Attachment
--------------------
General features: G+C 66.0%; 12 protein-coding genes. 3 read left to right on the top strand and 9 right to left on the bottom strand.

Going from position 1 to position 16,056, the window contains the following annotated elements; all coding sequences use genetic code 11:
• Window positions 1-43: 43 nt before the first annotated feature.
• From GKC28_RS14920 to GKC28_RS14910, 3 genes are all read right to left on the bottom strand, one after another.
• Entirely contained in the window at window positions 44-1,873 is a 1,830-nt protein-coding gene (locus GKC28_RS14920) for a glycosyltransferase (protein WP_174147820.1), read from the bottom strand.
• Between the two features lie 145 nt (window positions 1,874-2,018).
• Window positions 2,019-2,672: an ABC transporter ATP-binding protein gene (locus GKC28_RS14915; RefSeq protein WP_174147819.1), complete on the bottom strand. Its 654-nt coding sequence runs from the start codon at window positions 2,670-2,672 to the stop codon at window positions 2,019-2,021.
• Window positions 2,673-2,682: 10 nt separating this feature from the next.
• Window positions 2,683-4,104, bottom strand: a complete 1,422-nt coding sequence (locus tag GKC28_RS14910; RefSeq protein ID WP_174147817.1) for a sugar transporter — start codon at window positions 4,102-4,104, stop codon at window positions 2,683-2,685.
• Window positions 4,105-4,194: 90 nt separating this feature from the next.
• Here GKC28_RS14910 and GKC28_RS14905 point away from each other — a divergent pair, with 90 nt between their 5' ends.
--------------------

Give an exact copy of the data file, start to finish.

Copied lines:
General features: G+C 66.0%; 12 protein-coding genes. 3 read left to right on the top strand and 9 right to left on the bottom strand.

Going from position 1 to position 16,056, the window contains the following annotated elements; all coding sequences use genetic code 11:
• Window positions 1-43: 43 nt before the first annotated feature.
• From GKC28_RS14920 to GKC28_RS14910, 3 genes are all read right to left on the bottom strand, one after another.
• Entirely contained in the window at window positions 44-1,873 is a 1,830-nt protein-coding gene (locus GKC28_RS14920) for a glycosyltransferase (protein WP_174147820.1), read from the bottom strand.
• Between the two features lie 145 nt (window positions 1,874-2,018).
• Window positions 2,019-2,672: an ABC transporter ATP-binding protein gene (locus GKC28_RS14915; RefSeq protein WP_174147819.1), complete on the bottom strand. Its 654-nt coding sequence runs from the start codon at window positions 2,670-2,672 to the stop codon at window positions 2,019-2,021.
• Window positions 2,673-2,682: 10 nt separating this feature from the next.
• Window positions 2,683-4,104, bottom strand: a complete 1,422-nt coding sequence (locus tag GKC28_RS14910; RefSeq protein ID WP_174147817.1) for a sugar transporter — start codon at window positions 4,102-4,104, stop codon at window positions 2,683-2,685.
• Window positions 4,105-4,194: 90 nt separating this feature from the next.
• Here GKC28_RS14910 and GKC28_RS14905 point away from each other — a divergent pair, with 90 nt between their 5' ends.